Compare the Ways in Which Hopkins’ ‘God’s Grandeur’ and Wordsworth’s ‘the World Is Too Much with Us’ Use the Sonnet Form to Address Their Contemporary Concerns.

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British poets during the nineteenth century, a period of great social, economic and environmental change, experienced an astounding shift in poetic style, in which many based their work on the ‘beauty’ of their surroundings, and how mankind affected this. Of this period, two of the leading nature poets in British literary history, Gerard Manley Hopkins and William Wordsworth became known, renowned as great figures in British literary history. Both adopted a ‘sacramental’ view of nature, that is they saw beyond the obvious features commonly associated with the natural world such as phenomenal features of the landscape. Writing during the Industrial Revolution, both poets considered the divinity and holiness at a deeper level and found that …show more content…

The appetite mankind has for devouring all that is around, clouds their perspective as to what they have sacrificed for progress, which Wordsworth believes is the beauty of the world around him. This is captured in the line ‘Little we see in nature that is ours’, which highlights that we no longer appreciate the natural world. Unlike 19th century society, Wordsworth does not see nature as a commodity but primarily as something which all people should be in touch with. The collective term ‘ours’ implies that all have the possibility of having a ‘relationship’ with nature, for it was provided for us to enjoy and showing that this relationship is at mankind’s mercy. Undoubtedly, Wordsworth was influenced by his surrounding in the Lake District, where he lived during the period in which this poem was written before publishing in 1807.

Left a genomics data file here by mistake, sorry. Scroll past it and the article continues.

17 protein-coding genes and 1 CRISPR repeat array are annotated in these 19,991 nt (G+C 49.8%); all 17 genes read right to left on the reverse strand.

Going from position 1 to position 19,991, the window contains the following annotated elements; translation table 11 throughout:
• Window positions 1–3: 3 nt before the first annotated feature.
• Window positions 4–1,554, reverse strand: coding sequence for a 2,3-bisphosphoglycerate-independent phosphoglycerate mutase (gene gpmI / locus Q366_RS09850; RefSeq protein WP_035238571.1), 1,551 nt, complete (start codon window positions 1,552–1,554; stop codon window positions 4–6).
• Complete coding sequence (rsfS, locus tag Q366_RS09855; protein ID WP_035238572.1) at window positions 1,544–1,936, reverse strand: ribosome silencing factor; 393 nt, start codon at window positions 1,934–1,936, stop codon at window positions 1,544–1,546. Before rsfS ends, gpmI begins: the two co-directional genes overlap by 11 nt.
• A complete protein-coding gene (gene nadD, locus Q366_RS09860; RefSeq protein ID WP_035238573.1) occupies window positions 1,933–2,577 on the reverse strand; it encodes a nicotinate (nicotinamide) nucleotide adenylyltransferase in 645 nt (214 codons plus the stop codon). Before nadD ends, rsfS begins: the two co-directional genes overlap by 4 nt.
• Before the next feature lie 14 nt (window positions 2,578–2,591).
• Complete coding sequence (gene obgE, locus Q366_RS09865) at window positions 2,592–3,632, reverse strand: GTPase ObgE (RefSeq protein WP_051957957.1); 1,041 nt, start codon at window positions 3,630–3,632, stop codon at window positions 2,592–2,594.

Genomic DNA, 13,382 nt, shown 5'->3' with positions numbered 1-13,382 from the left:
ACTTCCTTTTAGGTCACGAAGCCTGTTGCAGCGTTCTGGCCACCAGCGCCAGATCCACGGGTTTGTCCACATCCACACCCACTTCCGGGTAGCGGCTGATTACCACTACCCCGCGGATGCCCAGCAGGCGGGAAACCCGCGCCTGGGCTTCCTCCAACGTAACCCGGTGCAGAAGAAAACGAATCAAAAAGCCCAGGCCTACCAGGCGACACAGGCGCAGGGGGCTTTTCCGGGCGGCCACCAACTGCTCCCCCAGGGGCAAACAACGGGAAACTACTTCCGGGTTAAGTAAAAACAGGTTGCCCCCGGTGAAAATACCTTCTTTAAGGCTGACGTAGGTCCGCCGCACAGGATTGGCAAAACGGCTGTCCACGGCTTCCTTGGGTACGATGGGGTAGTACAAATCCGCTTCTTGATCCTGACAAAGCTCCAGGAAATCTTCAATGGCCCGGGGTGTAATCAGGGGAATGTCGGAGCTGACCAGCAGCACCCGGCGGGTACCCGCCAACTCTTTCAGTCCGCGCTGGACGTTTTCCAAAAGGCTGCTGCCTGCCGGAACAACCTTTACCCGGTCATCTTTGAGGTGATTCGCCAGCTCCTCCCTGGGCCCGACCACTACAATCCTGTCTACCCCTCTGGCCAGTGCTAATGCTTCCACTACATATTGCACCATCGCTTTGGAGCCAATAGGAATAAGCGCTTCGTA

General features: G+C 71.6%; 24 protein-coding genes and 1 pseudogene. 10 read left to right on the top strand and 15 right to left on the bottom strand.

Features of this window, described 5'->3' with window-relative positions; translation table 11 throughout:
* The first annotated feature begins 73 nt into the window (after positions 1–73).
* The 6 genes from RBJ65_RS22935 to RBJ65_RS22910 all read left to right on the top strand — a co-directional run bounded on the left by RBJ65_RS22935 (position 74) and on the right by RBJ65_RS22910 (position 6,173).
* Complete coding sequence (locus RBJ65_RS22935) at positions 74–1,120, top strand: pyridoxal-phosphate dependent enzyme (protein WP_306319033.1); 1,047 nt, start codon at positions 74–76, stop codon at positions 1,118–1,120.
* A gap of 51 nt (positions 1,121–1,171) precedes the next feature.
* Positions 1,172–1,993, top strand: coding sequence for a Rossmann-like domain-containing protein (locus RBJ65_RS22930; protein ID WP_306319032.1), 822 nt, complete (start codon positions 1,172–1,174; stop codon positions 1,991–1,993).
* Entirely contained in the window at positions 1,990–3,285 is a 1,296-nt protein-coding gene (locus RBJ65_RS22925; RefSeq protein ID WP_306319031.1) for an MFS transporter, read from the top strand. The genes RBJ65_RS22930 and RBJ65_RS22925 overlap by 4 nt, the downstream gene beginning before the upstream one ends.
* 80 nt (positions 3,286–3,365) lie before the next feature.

Sin and corruption is a common theme in both poems. For Wordsworth, the use of the phrase "A sordid boon!" (line 4) is an interesting use of oxymoron. A "boon" is defined as a blessing but in describing it as sordid, the word is given a negative connotation of immorality. This poem examines the persona’s thoughts and feelings towards the industrialization of modern society and comments on the loss of innocence and moral integrity this has brought upon society. Through contrasting